Modern Rasputins: Identifying the Manipulators in Power

Book review: No One Man Should Have All That Power, by Amos Barshad (Amazon / Book Depository) Wherever there is a puppet master, an eminence grise, a Svengali, a manipulator, a secret controller – that is a Rasputin. Author Amos Barshad, fascinated by the shadowy and powerful, started noticing manipulative figures everywhere, from pop culture to politics. He developed a seven-point system to identify the … Continue reading Modern Rasputins: Identifying the Manipulators in Power

Lives and Social Histories of the Ripper’s Canonical Five

Book review: The Five, by Hallie Rubenhold (Amazon / Book Depository) Polly, Annie, Elizabeth, Catherine and Mary Jane are famous for the same thing, though they never met. They came from Fleet Street, Knightsbridge, Wolverhampton, Sweden, and Wales. They wrote ballads, ran coffee houses, lived on country estates, they breathed ink-dust from printing presses and escaped people-traffickers. The truth of these women’s lives was not … Continue reading Lives and Social Histories of the Ripper’s Canonical Five

Myth and Truth in Kitty Genovese’s Story

Book review: Kitty Genovese, by Catherine Pelonero (Amazon / Book Depository) It was the location, many later said, that gave a heightened sense of horror to what happened. In the early morning of March 1964 in Kew Gardens, a quiet residential district of Queens, considered “idyllic” by New York City standards, a young woman named Kitty Genovese was murdered on her way home from work in … Continue reading Myth and Truth in Kitty Genovese’s Story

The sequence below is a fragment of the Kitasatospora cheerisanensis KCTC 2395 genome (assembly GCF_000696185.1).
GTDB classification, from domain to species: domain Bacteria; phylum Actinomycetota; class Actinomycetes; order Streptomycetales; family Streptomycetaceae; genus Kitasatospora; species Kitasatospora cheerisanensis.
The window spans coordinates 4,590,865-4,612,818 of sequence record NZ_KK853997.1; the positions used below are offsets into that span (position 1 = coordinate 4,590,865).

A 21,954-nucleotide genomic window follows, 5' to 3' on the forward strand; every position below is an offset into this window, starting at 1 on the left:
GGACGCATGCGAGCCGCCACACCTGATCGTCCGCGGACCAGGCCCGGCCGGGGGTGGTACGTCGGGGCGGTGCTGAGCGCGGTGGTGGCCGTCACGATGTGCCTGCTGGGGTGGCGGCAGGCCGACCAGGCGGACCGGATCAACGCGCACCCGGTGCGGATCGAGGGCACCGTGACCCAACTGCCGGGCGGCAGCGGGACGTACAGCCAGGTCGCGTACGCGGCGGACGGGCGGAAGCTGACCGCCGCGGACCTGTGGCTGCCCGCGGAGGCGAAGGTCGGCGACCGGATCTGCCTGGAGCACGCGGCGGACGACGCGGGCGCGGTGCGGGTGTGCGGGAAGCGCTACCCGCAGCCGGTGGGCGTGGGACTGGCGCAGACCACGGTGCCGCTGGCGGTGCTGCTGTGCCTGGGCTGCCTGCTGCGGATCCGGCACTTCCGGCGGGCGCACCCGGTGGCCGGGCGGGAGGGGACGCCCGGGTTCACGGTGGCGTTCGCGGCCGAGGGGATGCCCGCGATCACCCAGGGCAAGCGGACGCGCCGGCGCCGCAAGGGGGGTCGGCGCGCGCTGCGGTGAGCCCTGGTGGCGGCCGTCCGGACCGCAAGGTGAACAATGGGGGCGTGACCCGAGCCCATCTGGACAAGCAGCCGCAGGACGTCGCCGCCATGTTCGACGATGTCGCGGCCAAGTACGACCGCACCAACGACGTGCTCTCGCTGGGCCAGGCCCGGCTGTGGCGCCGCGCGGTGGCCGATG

Lawrence Wright’s Look at the Satanic Panic

Book review: Remembering Satan, by Lawrence Wright (Amazon / Book Depository) Journalist Lawrence Wright is one of my favorite nonsense-busters. It just doesn’t get past him. And his books are so well-written that even when they’re dealing with the eye-rolling (but also very sad) “Satanic Panic” of the late 80s/90s, they’re meticulous and brilliantly laid out. If there’s anyone who can take a kooky cult … Continue reading Lawrence Wright’s Look at the Satanic Panic

Family, Race, Violence, and the Calculations Made to Survive

Book review: Survival Math, by Mitchell S. Jackson (Amazon / Book Depository) Sirens scream (for who else in the world but you?) in the distance. In a prose style unlike any I’ve encountered before, Mitchell S. Jackson, novelist and writing instructor at New York and Columbia Universities, writes a memoir of his life and tumultuous upbringing in Portland, Oregon. His story is interwoven with those … Continue reading Family, Race, Violence, and the Calculations Made to Survive

Poet Ross Gay Writes His Delights

Book review: The Book of Delights, by Ross Gay (Amazon / Book Depository) It didn’t take me long to learn that the discipline or practice of writing these essays occasioned a kind of delight radar. Or maybe it was more like the development of a delight muscle. Something that implies that the more you study delight, the more delight there is to study. A month … Continue reading Poet Ross Gay Writes His Delights

A Travelogue In Search Of What’s Making Russia Great Again